Ethiopians pray for peaceful voting ahead of key elections Ethiopian News

Wrapped in a sacred white cloth, the procession silently marched to the priest, who called the faithful to celebrate the revered Archangel Michael in Ethiopia.

At dawn, thousands of worshipers gathered at Ethiopia’s second-largest Amhara church, which is holding a long-awaited election on Monday.

The devotees. Some bent on canes and others, with children squeezing, prayed to St. Michael in a church named after him, topped by metal crosses in the city of Bahir Dar and the soaring Ethiopian flag.

“This is a wonderful day for us … In our faith we pray to St. Michael to bring us peace, to protect us from evil,” said Huluaser Kinde, a 27-year-old worshiper.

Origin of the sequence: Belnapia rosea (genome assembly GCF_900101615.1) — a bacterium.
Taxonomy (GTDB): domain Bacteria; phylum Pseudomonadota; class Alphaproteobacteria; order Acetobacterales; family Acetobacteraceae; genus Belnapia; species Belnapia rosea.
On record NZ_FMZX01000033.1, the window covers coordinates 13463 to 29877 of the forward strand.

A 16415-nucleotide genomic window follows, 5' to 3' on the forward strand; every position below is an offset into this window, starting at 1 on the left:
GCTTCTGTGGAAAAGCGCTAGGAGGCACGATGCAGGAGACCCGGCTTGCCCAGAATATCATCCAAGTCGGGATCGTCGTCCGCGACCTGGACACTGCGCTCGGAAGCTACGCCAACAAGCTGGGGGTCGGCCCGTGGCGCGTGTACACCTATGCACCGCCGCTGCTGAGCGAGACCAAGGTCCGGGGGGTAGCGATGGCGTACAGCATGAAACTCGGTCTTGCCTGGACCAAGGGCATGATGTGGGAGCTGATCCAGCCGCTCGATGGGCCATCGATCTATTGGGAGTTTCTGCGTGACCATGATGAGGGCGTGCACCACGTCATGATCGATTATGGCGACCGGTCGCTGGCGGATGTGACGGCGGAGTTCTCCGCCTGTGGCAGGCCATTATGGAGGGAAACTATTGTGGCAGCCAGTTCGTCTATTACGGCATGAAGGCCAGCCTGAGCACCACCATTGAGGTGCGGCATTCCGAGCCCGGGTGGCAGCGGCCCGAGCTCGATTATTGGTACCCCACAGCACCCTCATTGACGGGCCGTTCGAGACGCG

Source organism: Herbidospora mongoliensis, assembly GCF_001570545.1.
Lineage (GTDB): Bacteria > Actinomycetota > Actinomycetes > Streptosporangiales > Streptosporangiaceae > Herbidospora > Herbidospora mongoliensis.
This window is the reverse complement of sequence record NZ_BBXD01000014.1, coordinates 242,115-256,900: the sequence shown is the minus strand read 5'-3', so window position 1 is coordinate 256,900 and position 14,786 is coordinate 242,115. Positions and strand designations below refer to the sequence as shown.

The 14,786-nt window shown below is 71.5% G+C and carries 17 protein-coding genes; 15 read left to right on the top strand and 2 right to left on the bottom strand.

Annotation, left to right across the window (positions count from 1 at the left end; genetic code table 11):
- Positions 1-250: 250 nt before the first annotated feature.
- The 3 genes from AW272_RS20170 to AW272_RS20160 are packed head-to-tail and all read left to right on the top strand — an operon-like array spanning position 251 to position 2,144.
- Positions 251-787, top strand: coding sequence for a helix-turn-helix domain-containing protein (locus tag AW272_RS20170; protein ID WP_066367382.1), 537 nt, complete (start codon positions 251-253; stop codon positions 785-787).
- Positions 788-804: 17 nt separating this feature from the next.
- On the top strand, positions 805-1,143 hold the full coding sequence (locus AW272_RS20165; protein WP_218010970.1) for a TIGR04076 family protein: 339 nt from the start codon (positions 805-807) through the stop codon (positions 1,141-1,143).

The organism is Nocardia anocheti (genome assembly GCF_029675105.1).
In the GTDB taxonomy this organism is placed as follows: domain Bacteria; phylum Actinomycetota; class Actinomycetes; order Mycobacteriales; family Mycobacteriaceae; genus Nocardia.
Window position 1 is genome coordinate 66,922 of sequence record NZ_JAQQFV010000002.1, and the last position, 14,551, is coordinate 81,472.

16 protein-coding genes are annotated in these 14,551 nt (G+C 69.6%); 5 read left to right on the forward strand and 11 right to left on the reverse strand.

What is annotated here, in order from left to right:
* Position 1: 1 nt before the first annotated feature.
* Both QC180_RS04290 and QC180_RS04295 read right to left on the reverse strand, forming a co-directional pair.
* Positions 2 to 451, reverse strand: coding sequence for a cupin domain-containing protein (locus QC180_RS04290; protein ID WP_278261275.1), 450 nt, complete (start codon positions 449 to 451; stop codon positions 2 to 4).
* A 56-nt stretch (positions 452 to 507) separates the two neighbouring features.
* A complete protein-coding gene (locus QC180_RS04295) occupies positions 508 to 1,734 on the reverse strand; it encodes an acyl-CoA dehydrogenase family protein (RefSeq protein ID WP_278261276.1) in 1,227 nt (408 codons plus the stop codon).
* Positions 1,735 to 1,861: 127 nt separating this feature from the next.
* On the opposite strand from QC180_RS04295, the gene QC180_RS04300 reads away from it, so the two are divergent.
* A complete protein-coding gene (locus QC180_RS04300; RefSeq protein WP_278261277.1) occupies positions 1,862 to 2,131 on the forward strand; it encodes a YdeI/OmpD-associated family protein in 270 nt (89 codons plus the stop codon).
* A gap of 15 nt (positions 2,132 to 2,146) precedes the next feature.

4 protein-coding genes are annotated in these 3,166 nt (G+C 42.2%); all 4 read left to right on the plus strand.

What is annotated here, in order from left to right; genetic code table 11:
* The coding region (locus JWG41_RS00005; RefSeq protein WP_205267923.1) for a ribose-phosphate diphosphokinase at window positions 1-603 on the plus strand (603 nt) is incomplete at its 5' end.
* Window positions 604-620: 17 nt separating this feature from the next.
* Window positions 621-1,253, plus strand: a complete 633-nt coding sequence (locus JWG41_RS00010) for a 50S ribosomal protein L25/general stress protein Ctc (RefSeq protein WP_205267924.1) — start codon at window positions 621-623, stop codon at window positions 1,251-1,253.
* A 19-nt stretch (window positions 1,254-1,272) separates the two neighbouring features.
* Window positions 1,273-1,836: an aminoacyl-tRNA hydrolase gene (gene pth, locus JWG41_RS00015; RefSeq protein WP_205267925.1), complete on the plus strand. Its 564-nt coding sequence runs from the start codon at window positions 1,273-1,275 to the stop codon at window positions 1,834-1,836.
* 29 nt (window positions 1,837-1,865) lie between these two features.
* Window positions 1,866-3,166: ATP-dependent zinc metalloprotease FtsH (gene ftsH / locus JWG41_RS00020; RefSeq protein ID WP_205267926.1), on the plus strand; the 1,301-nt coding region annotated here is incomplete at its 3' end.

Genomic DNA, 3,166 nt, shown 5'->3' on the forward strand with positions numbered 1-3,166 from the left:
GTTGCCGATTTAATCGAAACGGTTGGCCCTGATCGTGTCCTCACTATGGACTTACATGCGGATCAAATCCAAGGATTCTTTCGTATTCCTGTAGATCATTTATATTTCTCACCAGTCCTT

Leaving the church, Ebabou segana, whose forehead was cross-painted with ashes, said the vote was “essential” for Ethiopia.

“I am very happy to go and vote, because I am going to choose those who are going to lead me and introduce me,” said the 29-year-old elementary school teacher.

Prime Minister Abi Ahmed, who came to power in 2018 against popular protests against the government, has promised to hold the most competitive elections in Ethiopia to date.

Monday marks his first election test as the prime minister launched a series of democratic and economic reforms.

But many voters, including parts of the Amhara, will have to wait until September to cast their ballots due to riots and logistical problems, with nearly one-fifth of Ethiopian voters postponing the election.

There will be no elections at all during the war in Tigray, near the Amhara.

Gahilat Warku, another worshiper of the Bahիր’ Դ Dari Church, hoped that voters would “accept the results of Monday’s poll” peacefully.

“We pray that every Ethiopian candidate will accept the results,” said the 34-year-old doctoral student.

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